WARDENSVILLE — It was a September Saturday, about 10 a.m. The morning fog had burned off the nearby fields. The day would be a warm one in Hardy County.
“We could stand to have more thyme,” said Emma Kiser, eyeing bins of fruits and vegetables and jars and bags of fresh and dried herbs. “We have plenty of oregano, basil and sage.”
Kiser stood beneath a red awning at the Wardensville Garden Market, which opened in April. Nearby stood two 16-year-old farm assistants — as the market describes its help — Wardensville natives Hannah Fogel and Molly Yates.
Kiser, the market’s 26-year-old director of retail and operations, hefted a tomato. It was one of more than 60 varieties of vegetables, fruits and herbs grown at the market through the growing season or supplied by area farmers.
Kiser was taking stock at the nonprofit organic market.
The Garden Market is another development in the ongoing renaissance of the first sizable town travelers from the east encounter upon entering West Virginia. And it’s the last significant town they pass through as the unfinished Corridor H highway ends, depositing eastbound traffic onto local roads.
Anything in short supply meant Fogel and Yates would be sent into a nearby fenced-in garden plot to replenish the market’s offerings.
That might mean plucking everything from familiar produce and herbs, such as cucumber, eggplant and collard greens, to less familiar ones such as purple-and-white kohlrabi, Romanian yellow pepper and St. John’s wort.
Yates had just arrived from the fields. She had forgone a basket and delivered fresh-picked tomatoes from a stash gathered into a scoop formed by curling up the bottom of her vine-green Garden Market T-shirt.
“You know, we’ve got baskets,” Fogel needled her co-worker.
“I know,” retorted Yates. “But they didn’t have any down there. And, like, you know — we’ve got our shirts.”
Given the range of offerings at the market, which is likely the largest in Hardy County and certainly in this small town of about 250 souls, Kiser gave the teens some vegetable identification lessons. Vehicles were starting to pull in, off the two-lane W.Va. 48, which runs in front of the market and through town.
“Moneymakers are smaller, round ones,” Kiser said, holding up a pool ball-sized red tomato. She nabbed a hulking tomato with folded skin that bore hues of both yellow and red. “Then, there are Striped Germans, and I don’t think there are any more of those unless you picked some today.”
As one of the teens trundled off to the fields to fill in the gaps, Kiser donned a camera. She began snapping photos of a frozen, plastic-wrapped, free-range chicken for the market’s Facebook page. It came from local farmer Josh Stainthorp, who raises chickens antibiotic free at Wolf Knob Poultry in nearby Capon Bridge.
“I’ve got to advertise that we now have poultry,” Kiser said.
The Garden Market is the latest development in the continuing growth of this formerly dormant small town.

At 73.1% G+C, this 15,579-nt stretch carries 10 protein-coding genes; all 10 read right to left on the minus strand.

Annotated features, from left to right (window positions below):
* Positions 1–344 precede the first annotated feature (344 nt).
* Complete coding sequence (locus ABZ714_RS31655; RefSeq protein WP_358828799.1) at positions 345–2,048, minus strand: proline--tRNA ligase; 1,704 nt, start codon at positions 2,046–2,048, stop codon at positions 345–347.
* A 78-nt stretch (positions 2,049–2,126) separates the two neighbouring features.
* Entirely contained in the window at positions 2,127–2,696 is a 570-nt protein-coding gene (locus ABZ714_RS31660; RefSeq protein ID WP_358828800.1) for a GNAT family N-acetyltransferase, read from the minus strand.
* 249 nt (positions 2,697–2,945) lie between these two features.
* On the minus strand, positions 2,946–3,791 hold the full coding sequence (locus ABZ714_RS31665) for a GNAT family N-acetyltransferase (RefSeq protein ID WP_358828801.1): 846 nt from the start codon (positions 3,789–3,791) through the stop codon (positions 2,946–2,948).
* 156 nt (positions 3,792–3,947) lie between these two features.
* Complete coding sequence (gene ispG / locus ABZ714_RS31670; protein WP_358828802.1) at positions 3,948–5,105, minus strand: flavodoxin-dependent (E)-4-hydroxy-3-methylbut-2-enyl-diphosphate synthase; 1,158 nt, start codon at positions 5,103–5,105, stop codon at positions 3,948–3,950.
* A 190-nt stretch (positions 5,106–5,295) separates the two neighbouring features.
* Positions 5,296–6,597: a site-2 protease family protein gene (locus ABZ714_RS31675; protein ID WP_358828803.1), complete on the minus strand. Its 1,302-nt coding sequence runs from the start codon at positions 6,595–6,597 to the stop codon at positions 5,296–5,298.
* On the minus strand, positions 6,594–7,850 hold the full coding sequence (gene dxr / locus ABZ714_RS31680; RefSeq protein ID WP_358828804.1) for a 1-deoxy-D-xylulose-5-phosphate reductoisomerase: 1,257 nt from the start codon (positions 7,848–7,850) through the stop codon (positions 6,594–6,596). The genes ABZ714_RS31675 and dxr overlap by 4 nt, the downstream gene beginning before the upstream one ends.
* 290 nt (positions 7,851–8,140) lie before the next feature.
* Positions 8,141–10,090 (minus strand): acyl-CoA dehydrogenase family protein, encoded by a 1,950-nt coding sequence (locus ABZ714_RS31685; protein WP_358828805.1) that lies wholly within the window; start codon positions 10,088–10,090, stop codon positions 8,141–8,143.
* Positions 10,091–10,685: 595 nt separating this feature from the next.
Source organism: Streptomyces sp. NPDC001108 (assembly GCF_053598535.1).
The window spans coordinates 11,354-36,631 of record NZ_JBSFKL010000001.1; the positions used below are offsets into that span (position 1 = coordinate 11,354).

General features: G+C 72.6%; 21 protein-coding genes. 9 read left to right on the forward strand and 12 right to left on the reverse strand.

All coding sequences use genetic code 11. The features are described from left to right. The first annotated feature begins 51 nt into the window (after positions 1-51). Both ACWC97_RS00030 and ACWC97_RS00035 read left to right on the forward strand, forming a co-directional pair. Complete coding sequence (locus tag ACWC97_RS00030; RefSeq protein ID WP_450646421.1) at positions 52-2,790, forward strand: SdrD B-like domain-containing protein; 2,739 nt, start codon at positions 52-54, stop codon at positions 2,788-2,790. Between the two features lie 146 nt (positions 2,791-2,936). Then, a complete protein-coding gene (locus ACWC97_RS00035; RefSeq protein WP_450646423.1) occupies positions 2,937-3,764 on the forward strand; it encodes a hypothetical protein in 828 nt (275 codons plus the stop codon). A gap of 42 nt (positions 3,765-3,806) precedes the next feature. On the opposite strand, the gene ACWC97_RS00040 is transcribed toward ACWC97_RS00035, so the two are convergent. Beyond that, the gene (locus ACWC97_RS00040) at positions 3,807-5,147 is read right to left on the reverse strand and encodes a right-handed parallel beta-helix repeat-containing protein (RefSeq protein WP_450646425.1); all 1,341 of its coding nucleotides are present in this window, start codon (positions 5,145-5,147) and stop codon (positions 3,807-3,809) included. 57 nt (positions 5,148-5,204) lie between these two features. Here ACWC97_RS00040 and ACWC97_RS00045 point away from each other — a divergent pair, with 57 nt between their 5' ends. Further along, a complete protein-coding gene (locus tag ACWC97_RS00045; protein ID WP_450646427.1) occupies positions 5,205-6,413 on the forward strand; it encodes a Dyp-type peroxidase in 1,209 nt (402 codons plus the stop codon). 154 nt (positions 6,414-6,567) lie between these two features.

Traffic studies indicate that 4,000 to 6,000 cars pass through Wardensville each day, a town first chartered in 1832 in Virginia and incorporated in West Virginia in 1879. Among the many travelers are vacationers headed to tourist spots in the Mountain State or to nearby Lost River and its luxurious Guesthouse Lost River, a vacation destination favored by many gay residents of Washington, D.C., 125 miles to the east.
Among those vacationers were Paul Yandura and his partner Donald Hitchcock, who bought a cabin in Lost River in 2008.
Yandura had worked as White House liaison to the LGBT community under President Bill Clinton, while Hitchcock was a national field director at the National Coalition for LGBT Health. Both wanted to figure out how to extend their weekend stays in Eastern West Virginia.
First, they became real estate agents in the area. Meanwhile, they began to develop the Lost River Trading Post, transforming a 1940s-era building into an eclectic destination stocked with offbeat antiques and home furnishings, a small art gallery, cappuccino bar, baked goods, a wall of craft beers and handmade area crafts.
They settled into town, moving into a house beside their new business. In the following years, they helped to fast-forward a move to make Wardensville and the surrounding area a place people want to “stop, shop and live,” as Yandura put it.
They have encouraged and been aided by other entrepreneurs and by Mayor Barbara Ratcliff, who was elected mayor in 2014.
The Lost River Brewing Company had already opened on Wardensville’s single main street in 2011, serving fresh seafood and handcrafted brews. The Lost River Trading Post opened in 2013. The Mansion on Main art gallery opened early last year along with the Eastern West Virginia Community and Technical College New Biz Launchpad.
Several other businesses have opened since then, bringing more customers to longtime standbys like the Kac-Ka-Pon Restaurant and Star Mercantile. It is common to see D.C. and other out-of-state license plates come to visit the area and — in increasing numbers — to remain and live.
As Yandura and Hitchcock have helped fuel the town’s awakening into a go-to port-of-call, Yandura had a couple of other ideas.
The Wardensville Garden Market was one.
“I’ve always wanted to open a farmers market in the area,” Yandura said.
But he wanted to do it in a way that might keep some of the younger locals around longer.